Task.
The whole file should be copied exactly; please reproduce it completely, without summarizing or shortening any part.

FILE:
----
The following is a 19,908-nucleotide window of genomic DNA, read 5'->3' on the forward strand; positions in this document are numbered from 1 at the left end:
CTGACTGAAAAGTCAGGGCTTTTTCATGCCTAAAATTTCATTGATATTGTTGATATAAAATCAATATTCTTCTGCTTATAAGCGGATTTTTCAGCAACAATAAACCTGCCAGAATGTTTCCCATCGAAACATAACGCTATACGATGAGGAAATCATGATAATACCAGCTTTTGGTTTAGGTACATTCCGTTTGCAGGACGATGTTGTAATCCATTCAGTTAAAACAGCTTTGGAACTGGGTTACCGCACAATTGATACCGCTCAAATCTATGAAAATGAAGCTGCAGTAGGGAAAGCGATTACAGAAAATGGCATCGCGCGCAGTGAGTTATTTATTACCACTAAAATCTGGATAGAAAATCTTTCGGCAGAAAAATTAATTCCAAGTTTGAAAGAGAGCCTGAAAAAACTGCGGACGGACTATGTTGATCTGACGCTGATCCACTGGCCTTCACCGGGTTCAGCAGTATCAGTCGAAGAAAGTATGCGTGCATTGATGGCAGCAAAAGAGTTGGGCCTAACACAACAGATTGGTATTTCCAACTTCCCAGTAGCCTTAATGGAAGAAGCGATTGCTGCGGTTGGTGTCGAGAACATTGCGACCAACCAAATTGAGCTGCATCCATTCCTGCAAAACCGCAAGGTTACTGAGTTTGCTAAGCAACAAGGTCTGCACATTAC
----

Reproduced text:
The following is a 19,908-nucleotide window of genomic DNA, read 5'->3' on the forward strand; positions in this document are numbered from 1 at the left end:
CTGACTGAAAAGTCAGGGCTTTTTCATGCCTAAAATTTCATTGATATTGTTGATATAAAATCAATATTCTTCTGCTTATAAGCGGATTTTTCAGCAACAATAAACCTGCCAGAATGTTTCCCATCGAAACATAACGCTATACGATGAGGAAATCATGATAATACCAGCTTTTGGTTTAGGTACATTCCGTTTGCAGGACGATGTTGTAATCCATTCAGTTAAAACAGCTTTGGAACTGGGTTACCGCACAATTGATACCGCTCAAATCTATGAAAATGAAGCTGCAGTAGGGAAAGCGATTACAGAAAATGGCATCGCGCGCAGTGAGTTATTTATTACCACTAAAATCTGGATAGAAAATCTTTCGGCAGAAAAATTAATTCCAAGTTTGAAAGAGAGCCTGAAAAAACTGCGGACGGACTATGTTGATCTGACGCTGATCCACTGGCCTTCACCGGGTTCAGCAGTATCAGTCGAAGAAAGTATGCGTGCATTGATGGCAGCAAAAGAGTTGGGCCTAACACAACAGATTGGTATTTCCAACTTCCCAGTAGCCTTAATGGAAGAAGCGATTGCTGCGGTTGGTGTCGAGAACATTGCGACCAACCAAATTGAGCTGCATCCATTCCTGCAAAACCGCAAGGTTACTGAGTTTGCTAAGCAACAAGGTCTGCACATTAC